This vaccine gives protection against 13 types of pneumococcal bacteria that all cause pneumococcal disease. There are over 90 different types of pneumococcal bacteria, and they cause a range of problems including ear infections and pneumonia (serious chest infections). Pneumococcal disease can also cause life-threatening conditions such as meningitis and septicamia (blood poisoning). Vaccines have been produced to protect against the types that cause the most disease.
The vaccine is inactivated, which means it does not contain any live pneumococcal bacteria. It cannot cause pneumococcal disease.
The PCV is given to all babies at 2, 4 and 12-13 months of age in the UK schedule. The repeated doses are necessary to give a good immune response in the majority of children. It can safely be given at the same time as other vaccines in the schedule. For more on this, see multiple vaccinations. There is a similar vaccine for older adults (the Pneumococcal Polysaccharide Vaccine).
Pneumococcal vaccines are also recommended for people of all ages with some health conditions who are at greater risk of complications from pneumococcal disease. This includes people with:
In the short film below, Dr Andrew Prendergast talks about pneumococcal disease and why it is important to vaccinate against the disease.
The PCV is a conjugate vaccine. This means that sugars (polysaccharides) from the surface of the bacteria are joined to a protein (in this case, a non-toxic protein from diphtheria). This is done because the sugars alone do not produce a good immune response in infants and children.
It contains a very small amount of aluminium which strengthens and lengthens the immune response to the vaccine. See more information on aluminium in vaccines.
The vaccine also contains very small amounts of:
The PCV used in the UK does not contain the preservative thiomersal (mercury).
The following reactions are common but not serious:
Many of these symptoms can be relieved by giving paracetamol (Calpol) if your child is over 2 months, or ibuprofen if your child is over 3 months and weighs more than 5kg (see NHS Choices for more advice on giving painkillers to babies and children).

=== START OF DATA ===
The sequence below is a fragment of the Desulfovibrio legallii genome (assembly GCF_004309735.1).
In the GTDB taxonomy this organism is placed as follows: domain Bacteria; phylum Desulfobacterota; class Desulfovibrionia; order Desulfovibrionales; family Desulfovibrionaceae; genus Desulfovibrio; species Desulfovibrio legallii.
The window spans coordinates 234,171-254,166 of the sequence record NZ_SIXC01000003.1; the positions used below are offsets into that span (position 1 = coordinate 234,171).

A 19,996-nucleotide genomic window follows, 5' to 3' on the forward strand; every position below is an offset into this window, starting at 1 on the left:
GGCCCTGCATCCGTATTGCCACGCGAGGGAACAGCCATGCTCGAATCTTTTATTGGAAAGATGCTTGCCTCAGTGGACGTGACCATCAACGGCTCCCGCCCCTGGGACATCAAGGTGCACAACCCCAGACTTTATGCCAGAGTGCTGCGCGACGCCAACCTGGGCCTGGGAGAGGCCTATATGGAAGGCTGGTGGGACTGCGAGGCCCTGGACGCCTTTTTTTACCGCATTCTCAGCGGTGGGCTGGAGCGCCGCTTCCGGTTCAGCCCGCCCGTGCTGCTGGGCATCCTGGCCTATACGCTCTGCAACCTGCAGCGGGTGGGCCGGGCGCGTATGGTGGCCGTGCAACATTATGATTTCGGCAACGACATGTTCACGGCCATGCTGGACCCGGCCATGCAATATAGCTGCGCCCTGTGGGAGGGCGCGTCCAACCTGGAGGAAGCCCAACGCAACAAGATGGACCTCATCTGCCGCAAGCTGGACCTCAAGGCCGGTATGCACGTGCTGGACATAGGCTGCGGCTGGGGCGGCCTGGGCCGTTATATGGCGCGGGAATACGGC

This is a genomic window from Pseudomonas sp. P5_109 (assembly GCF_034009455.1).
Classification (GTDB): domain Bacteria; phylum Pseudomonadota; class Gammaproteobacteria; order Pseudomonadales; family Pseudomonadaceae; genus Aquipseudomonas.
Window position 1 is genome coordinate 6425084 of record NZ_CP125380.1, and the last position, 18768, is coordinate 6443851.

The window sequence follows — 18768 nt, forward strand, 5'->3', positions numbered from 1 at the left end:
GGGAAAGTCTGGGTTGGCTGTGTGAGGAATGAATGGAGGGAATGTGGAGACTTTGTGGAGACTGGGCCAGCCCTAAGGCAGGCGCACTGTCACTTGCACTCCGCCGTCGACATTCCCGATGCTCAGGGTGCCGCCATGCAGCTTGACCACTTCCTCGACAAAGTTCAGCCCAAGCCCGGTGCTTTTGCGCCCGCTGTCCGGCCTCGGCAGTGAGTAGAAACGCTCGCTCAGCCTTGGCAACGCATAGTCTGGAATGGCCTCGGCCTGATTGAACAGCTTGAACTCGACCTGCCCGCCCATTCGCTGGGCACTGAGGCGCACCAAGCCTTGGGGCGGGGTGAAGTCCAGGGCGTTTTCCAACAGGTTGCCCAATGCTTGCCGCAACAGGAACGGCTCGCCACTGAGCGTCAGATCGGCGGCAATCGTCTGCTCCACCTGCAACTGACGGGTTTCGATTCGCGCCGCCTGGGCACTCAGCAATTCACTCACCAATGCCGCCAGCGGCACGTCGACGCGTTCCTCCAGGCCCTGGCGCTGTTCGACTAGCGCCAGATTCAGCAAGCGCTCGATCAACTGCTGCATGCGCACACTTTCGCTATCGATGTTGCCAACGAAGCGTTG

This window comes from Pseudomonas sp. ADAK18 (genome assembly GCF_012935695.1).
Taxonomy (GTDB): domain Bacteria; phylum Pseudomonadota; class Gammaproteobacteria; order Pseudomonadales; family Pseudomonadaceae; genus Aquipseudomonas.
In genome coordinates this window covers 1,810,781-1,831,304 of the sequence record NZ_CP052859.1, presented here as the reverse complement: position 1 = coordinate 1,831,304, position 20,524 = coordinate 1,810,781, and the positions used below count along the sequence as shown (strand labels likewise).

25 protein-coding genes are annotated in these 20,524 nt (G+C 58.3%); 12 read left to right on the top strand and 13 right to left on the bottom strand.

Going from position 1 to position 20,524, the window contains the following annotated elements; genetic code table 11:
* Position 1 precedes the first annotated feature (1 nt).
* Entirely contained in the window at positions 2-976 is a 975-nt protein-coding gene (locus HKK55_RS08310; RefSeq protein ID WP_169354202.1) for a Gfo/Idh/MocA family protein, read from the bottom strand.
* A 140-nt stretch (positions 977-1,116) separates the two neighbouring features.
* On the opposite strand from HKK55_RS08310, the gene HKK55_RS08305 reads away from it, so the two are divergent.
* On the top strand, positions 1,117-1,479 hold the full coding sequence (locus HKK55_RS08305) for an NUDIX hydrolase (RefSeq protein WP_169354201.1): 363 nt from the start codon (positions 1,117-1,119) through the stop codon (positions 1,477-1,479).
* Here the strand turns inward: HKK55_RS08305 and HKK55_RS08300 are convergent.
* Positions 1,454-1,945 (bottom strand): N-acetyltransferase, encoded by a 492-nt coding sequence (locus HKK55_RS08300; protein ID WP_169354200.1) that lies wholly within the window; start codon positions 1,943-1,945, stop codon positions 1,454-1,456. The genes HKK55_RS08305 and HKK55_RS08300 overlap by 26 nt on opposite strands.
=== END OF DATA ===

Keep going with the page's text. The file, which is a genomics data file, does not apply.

More serious side effects are very rare:
You should consult your doctor if these reactions happen after vaccination. This is mainly to check that it is the vaccine causing the symptoms, and not some unrelated disease.
As with any vaccine, medicine or food, there is a very small chance of a severe allergic reaction (anaphylaxis). Anaphylaxis is different from less severe allergic reactions because it causes life-threatening breathing and/or circulation problems. It is always serious but can be treated with adrenaline. In the UK between 1997 and 2003 there were a total of 130 reports of anaphylaxis following ALL immunisations, but all of these people survived. Around 117 million doses of vaccines were given in the UK during this period, making the overall rate around 1 in 900,000. Depending on the cause of the reaction, and following expert guidance, the person may be able to have vaccinations in the future.
Reactions listed under ‘possible side effects’ or ‘adverse events’ on vaccine product information sheets may not all be directly linked to the vaccine. See Vaccine side effects and adverse reactions for more information on why this is the case.
See more information on the monitoring of vaccine safety.
The original version of the PCV (Prevenar) was introduced in 2006 with a vaccine protecting against seven of the types of bacteria. This resulted in a big reduction in the number of cases of pneumococcal disease in babies caused by these seven types (see graph below). However, there was an increase in the number of cases caused by other types of the bacteria. Six strains in particular were identified as causing most of the new cases of pneumococcal disease. In 2010, the PCV vaccine was changed to one that protected against 13 types of bacteria (Prevenar13). The additional six types of pneumococcal bacteria are now also starting to disappear from the UK because of the vaccination programme. The vaccine has a herd immunity effect; vaccination of babies has reduced the amount of disease in the whole population, because infants and children are no longer carrying the pneumococcal bacteria and spreading them around. It is possible that other strains of pneumococcal bacteria may become more common in future and start to replace the strains that are disappearing. If this happened, a new vaccine covering more of the strains would need to be developed.
Impact of Prevenar7: number of cases of invasive pneumococcal disease caused by types protected against by Prevenar7 in under 2s in the UK from 2003 to 2009
Source: Public Health England
Sam Willis had pneumococcal meningitis when he was 9 months old, before the vaccine was available. In this film, made when Sam was 11 years old, his father talks about the lasting effects of the disease and the impact on the whole family.